Is a granny flat better than an investment property?

Rental returns are one of Australia’s favourite ways to bolster retirement funds and create passive income. But how do granny flats stack up against house-and-land investments?

As home builders of all kinds, we’re well-versed in designing and constructing full-sized brand-new houses all the way through to one-bedroom studio granny flats. We’ve seen it all, and we’ve seen the results.

And, while both are brilliant investments, one has some distinct financial advantages.

Let’s look at how granny flats stack up in cost, yields and capital growth compared to traditional investment properties.

Note: for the purpose of comparison, we’re using 3-bedroom homes and 3-bedroom granny flats in our calculations.

Table of Contents

1. Comparing purchase costs.

Firstly, it’s important to know that granny flats come in all shapes and sizes, from one-bedroom studios through to 3-bedroom modern homes. They have a small footprint with a maximum size of 80m2 (unless you have approval for something bigger).

Let’s look at the median prices for both:

As of July 2023, the median house price on the Gold Coast is $655,000, and $672,000 for units according to CoreLogic data.

A granny flat, designed and built from scratch, will cost in the vicinity of $90,000 to $170,000 depending on the size.

When you buy an investment property, you’re paying for the house and the land. You’ll also pay pest and building inspection costs, stamp duty, legal fees and mortgage registration fees.

When you build a granny flat, you may need to pay for permits and building inspection fees, but that’s about all. Everything else has been covered by your existing home.

2. Comparing interest charges on your loan.

A home loan for an investment property will be charged interest and potentially Lenders Mortgage Insurance if you have to borrow more than 80% of the property’s value.

With a granny flat, you may be able to use the equity in your own home to fund the build if you can’t pay for it outright. You may have to pay a refinance fee and the construction cost will be added to your loan, but the difference between adding $150,000 to an existing mortgage and taking out an $800,000 mortgage is substantial.

For example, using today’s average interest rate of 6.5% and a 30-year loan term for a 3-bedroom dwelling, the difference in repayments would look like this:

3-bedroom house and land: $800,000 x 6.5% p.a. = $1,350 per month

3-bedroom granny flat : $150,000 x 6.5% p.a. = $614 per month

3. Comparing rental yields.

The weekly rent for a 3-bedroom house is $864 according to SQM Research, and $704 for a 2-bedroom unit.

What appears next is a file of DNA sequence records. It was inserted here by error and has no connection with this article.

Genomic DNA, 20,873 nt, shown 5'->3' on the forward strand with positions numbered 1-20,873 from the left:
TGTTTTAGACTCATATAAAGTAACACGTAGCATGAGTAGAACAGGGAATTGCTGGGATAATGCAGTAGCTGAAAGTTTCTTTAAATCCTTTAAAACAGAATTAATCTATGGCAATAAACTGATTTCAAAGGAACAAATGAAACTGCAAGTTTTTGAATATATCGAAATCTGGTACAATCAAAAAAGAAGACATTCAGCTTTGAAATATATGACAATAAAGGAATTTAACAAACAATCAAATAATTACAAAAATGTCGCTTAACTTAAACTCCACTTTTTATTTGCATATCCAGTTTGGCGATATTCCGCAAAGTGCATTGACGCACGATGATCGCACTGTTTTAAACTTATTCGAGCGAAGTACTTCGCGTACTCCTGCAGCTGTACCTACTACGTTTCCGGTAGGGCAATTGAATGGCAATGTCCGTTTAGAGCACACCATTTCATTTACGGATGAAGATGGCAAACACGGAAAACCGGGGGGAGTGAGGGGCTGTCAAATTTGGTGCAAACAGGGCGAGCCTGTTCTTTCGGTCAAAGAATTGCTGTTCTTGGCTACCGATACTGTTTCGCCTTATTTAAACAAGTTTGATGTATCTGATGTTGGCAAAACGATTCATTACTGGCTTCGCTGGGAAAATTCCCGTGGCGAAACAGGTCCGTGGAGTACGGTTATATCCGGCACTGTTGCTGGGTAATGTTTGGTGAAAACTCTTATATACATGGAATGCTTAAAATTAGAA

We’ve been building granny flats for years and we’ve seen rental returns in the vicinity of $450 – $550.

If we compare the two, assuming a 3-bedroom dwelling in each scenario, this is how the rental yields compare:

 

Property cost

Weekly rent

Total yield

House and land

$800,000

$864

6.88%

Granny flat

$170,000

$450

13.8%

4. Comparing depreciation and ongoing costs.

You can claim depreciation on an investment property and a granny flat that’s used for rental purposes. In Australia, depreciation for granny flats is set at a minimum of 2.5%. Research by BMT Quantity Surveyors says that the average 5-year deductions on a granny flat is $23,713.

The depreciation rate is the same for a rental property built from scratch, but you may miss out on more deductions with an existing property, depending on what year it was built.

It’s also important to note that if you build the granny flat on the property you also live on, you won’t pay capital gains tax on the flat when it comes time to sell.

5. Comparing resale value and capital growth.

The last comprehensive report on granny flats was compiled by Corelogic in 2019 and revealed that homes with granny flats sold for around 30% more. Since the pandemic market boom and our current housing shortage, it’s likely that number is still accurate or even a touch low.

On a listing, a home with a granny flat promises its future owner an immediate passive income. It could be a home for their children, aging parents or extra space for a studio or office. Its potential and opportunity make your property more desirable and create competition between buyers.

Other considerations.

Of course, there are plenty of ticks for investment properties too. You can choose to sell the property down the track to fund your retirement or other investment purchases, which you can’t do with a granny flat.

The weekly rent for a house-and-land property will likely always be higher than a granny flat, so once the home is paid off, you’ll be making more per annum.

But, if you want to maximise what you have for a small outlay and large yields, granny flats tick all the boxes.

The question is: can you fit one on your property?

 

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